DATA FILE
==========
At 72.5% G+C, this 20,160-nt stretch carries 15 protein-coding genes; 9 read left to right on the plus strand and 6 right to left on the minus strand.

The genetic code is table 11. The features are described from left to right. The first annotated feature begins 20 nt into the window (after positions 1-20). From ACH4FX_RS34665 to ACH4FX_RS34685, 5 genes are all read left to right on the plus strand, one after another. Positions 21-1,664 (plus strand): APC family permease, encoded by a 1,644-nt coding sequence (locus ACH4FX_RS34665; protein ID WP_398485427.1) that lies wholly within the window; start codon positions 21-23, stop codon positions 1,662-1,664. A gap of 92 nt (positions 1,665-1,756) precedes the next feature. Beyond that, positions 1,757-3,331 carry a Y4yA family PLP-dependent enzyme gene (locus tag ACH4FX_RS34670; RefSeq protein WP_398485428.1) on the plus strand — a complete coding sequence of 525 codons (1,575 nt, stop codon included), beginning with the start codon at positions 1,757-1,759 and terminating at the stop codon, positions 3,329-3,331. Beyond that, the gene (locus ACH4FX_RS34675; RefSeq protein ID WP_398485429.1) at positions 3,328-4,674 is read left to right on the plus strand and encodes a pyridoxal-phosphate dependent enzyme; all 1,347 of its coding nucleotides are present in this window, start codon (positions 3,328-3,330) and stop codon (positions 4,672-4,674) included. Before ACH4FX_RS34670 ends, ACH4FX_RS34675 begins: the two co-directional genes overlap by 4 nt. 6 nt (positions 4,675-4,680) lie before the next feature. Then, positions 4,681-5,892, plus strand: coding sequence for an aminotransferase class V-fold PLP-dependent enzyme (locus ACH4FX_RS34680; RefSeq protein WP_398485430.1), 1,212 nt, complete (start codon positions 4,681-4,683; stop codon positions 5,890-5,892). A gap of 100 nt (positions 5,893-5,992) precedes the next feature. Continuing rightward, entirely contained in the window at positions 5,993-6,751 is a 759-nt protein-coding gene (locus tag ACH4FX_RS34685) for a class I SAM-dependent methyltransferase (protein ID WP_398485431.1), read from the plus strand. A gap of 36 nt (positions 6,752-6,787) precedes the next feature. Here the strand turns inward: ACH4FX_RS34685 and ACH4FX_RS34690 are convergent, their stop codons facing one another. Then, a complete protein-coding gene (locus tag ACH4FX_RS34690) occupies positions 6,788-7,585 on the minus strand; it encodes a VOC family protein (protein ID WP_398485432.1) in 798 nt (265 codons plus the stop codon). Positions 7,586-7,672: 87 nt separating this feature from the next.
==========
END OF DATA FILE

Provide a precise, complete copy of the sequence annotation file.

At 72.5% G+C, this 20,160-nt stretch carries 15 protein-coding genes; 9 read left to right on the plus strand and 6 right to left on the minus strand.

The genetic code is table 11. The features are described from left to right. The first annotated feature begins 20 nt into the window (after positions 1-20). From ACH4FX_RS34665 to ACH4FX_RS34685, 5 genes are all read left to right on the plus strand, one after another. Positions 21-1,664 (plus strand): APC family permease, encoded by a 1,644-nt coding sequence (locus ACH4FX_RS34665; protein ID WP_398485427.1) that lies wholly within the window; start codon positions 21-23, stop codon positions 1,662-1,664. A gap of 92 nt (positions 1,665-1,756) precedes the next feature. Beyond that, positions 1,757-3,331 carry a Y4yA family PLP-dependent enzyme gene (locus tag ACH4FX_RS34670; RefSeq protein WP_398485428.1) on the plus strand — a complete coding sequence of 525 codons (1,575 nt, stop codon included), beginning with the start codon at positions 1,757-1,759 and terminating at the stop codon, positions 3,329-3,331. Beyond that, the gene (locus ACH4FX_RS34675; RefSeq protein ID WP_398485429.1) at positions 3,328-4,674 is read left to right on the plus strand and encodes a pyridoxal-phosphate dependent enzyme; all 1,347 of its coding nucleotides are present in this window, start codon (positions 3,328-3,330) and stop codon (positions 4,672-4,674) included. Before ACH4FX_RS34670 ends, ACH4FX_RS34675 begins: the two co-directional genes overlap by 4 nt. 6 nt (positions 4,675-4,680) lie before the next feature. Then, positions 4,681-5,892, plus strand: coding sequence for an aminotransferase class V-fold PLP-dependent enzyme (locus ACH4FX_RS34680; RefSeq protein WP_398485430.1), 1,212 nt, complete (start codon positions 4,681-4,683; stop codon positions 5,890-5,892). A gap of 100 nt (positions 5,893-5,992) precedes the next feature. Continuing rightward, entirely contained in the window at positions 5,993-6,751 is a 759-nt protein-coding gene (locus tag ACH4FX_RS34685) for a class I SAM-dependent methyltransferase (protein ID WP_398485431.1), read from the plus strand. A gap of 36 nt (positions 6,752-6,787) precedes the next feature. Here the strand turns inward: ACH4FX_RS34685 and ACH4FX_RS34690 are convergent, their stop codons facing one another. Then, a complete protein-coding gene (locus tag ACH4FX_RS34690) occupies positions 6,788-7,585 on the minus strand; it encodes a VOC family protein (protein ID WP_398485432.1) in 798 nt (265 codons plus the stop codon). Positions 7,586-7,672: 87 nt separating this feature from the next.